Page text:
Working on windows, what sort of software would you need to make this kind of pairing work, though?

Is it better than "normal" pairing? I can't say until I've tried, but I can see the upsides, indeed.

One downside could be that you could easily not pay attention to the other person. I also like to point to pieces of code using my finger rather than the mouse - it feels more natural and phisycal. So I'm not sure yet.

How do you pair today? have you tried this?


Step #4 - Start doing code reviews – Seriously

As one team lead to another, as someone who has actually done this with a real team, I can tell you that this is one of the few effective techniques to maintain a high quality bar in your code base, and to keep your people learning. It is also one of the best ways to stay in touch with the codebase even though you are a team lead, and have much less time for real coding.

Whatever you do, don’t listen to others or even your own inner voice telling you that it’s a waste of time.

Code reviews are nothing short of a magical process of growing people, code quality and confidence at the same time, and it has changed the way we work at Typemock immensely.

What's a code review?

One developer looking at another developer's source code - thoroughly.

What do you look for in a code review?

  • Logical bugs
  • stupid bugs
  • Unreadable code
  • Ugly code that should be refactored

What is really the purpose of code reviews?

  • Besides catching bugs really early on, you mean?
  • Keep code at a much higher quality
  • share knowledge of new feature, requirements and code between people in the team (the reviewer learns about code they did not write)
  • Raise skill of both reviewer and review-ee ("oh I'll show you a much more elegant way than doing this ugly for-loop - see?", "That looks great - what do you call this pattern?")
  • Let the team know that you, the team lead, care - about them, about the code, about quality

Who should do the code review?

  • At first – Just you.

Everything has to start somewhere - and as a team lead, I expect you to know good code, and to recognize bad code (here's a good book about this subject or even better - a whole bunch)

  • Other team members (when you feel comfortable with it)

How and when should you do a code review?

There are two phases to this. The first one is the one where you bring the team up to par with what you consider quality code - You will be the only one doing code reviews - and no code is checked in before passing your code review. seriously. This is serious business and you should stand your ground. I cannot begin to tell you how much good this will do to the team - but you must stand your ground and give this a try.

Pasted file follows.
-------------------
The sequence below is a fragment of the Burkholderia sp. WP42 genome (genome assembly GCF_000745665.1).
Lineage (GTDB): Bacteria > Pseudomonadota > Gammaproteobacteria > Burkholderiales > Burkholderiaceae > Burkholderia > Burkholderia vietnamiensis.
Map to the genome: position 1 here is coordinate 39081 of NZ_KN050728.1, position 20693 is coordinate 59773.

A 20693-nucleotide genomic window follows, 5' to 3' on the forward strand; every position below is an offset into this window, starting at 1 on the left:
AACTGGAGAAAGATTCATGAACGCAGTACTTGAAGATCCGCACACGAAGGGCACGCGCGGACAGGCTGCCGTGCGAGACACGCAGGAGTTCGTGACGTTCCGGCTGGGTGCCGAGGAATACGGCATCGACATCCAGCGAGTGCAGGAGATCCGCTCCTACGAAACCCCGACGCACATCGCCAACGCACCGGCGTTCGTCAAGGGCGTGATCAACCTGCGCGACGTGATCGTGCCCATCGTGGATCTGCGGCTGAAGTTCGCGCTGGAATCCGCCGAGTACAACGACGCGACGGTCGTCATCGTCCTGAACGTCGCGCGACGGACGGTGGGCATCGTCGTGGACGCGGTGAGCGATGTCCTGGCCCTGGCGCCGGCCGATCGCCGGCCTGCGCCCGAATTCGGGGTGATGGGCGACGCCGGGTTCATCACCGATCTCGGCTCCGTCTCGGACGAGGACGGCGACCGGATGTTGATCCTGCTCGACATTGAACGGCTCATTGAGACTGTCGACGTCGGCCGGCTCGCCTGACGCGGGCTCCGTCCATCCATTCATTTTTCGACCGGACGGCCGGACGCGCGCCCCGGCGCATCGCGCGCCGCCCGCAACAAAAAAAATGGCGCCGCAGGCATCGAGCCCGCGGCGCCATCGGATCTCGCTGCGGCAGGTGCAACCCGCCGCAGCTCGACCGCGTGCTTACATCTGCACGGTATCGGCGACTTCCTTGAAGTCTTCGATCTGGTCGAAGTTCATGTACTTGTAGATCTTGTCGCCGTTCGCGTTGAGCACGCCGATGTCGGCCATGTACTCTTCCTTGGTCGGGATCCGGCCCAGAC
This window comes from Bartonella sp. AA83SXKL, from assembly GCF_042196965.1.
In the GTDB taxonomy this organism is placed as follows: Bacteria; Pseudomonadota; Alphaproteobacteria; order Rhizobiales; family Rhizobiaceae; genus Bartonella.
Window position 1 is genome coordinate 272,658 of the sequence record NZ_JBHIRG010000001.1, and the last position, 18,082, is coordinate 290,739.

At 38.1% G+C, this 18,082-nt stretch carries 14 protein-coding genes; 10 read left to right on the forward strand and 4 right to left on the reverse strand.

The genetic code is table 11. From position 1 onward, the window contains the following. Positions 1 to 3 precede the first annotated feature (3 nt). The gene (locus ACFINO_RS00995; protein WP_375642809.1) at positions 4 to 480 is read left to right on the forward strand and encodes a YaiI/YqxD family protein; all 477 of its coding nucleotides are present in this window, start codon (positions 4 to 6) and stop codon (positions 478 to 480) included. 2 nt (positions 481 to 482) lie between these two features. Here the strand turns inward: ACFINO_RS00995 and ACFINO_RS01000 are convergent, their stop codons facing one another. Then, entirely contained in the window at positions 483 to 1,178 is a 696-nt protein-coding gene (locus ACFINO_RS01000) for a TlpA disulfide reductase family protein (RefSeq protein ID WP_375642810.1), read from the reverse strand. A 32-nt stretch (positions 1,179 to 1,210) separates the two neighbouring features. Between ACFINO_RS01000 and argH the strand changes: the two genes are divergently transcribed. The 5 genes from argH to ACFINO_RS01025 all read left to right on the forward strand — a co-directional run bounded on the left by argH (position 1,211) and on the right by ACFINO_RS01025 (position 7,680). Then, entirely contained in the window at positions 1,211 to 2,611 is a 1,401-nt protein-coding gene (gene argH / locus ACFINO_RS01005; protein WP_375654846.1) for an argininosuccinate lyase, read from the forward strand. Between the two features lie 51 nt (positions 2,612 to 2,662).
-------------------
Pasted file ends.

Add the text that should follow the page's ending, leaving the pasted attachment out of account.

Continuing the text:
• Sit down with the team, or explain this at the end of the next daily standup -

From now on, every code being checked in has to pass a code review first.

That's right - every check in will be reviewed by you personally.

  • Wait for the next time someone is about to check in their code
  • Sit with the, and find the changed code. You can use the "show changes" tools from  the various source control tools (aka sourceSafe, SVN, VSTS etc.).
  • Go through each file and read the code. Do this even if the file checked in is not code – a text file, a solution file – it’s amazing how many gems you can find)

many times when reviewing you’ll find classes that are not in use anymore, or fully commented out, code that is duplicated and forgotten to be removed and many more “gems”.

  • Ask important questions about every little thing that bothers you:
    • "Why are those comments there?"
    • "Can we make this more readable?"
    • "This needs refactoring to smaller methods" and so on.
    • “How could you make this code more readable”
    • “What do you think is wrong with this piece of code"?”
    • “What would be a better name for this method?”


  • As you comment on the code have the developer put a special “REVIEW” or “REFACTOR” comment on that piece code which is easy to find later.
    • do not hesitate to say it if you feel that they are not paying attention or that they are not writing down those comments.
  • When you finish the review ask them to make any changes and show you the code again before checking it in.
  • Do a quick pass on the changes that were made (you can pass on this step after a couple of days if you feel comfortable enough)

Train the team to review its own code

I’ve said this previously, but I’ll mention this again:

Your most important role in the team is to act as a coach – to teach them to solve their own problems.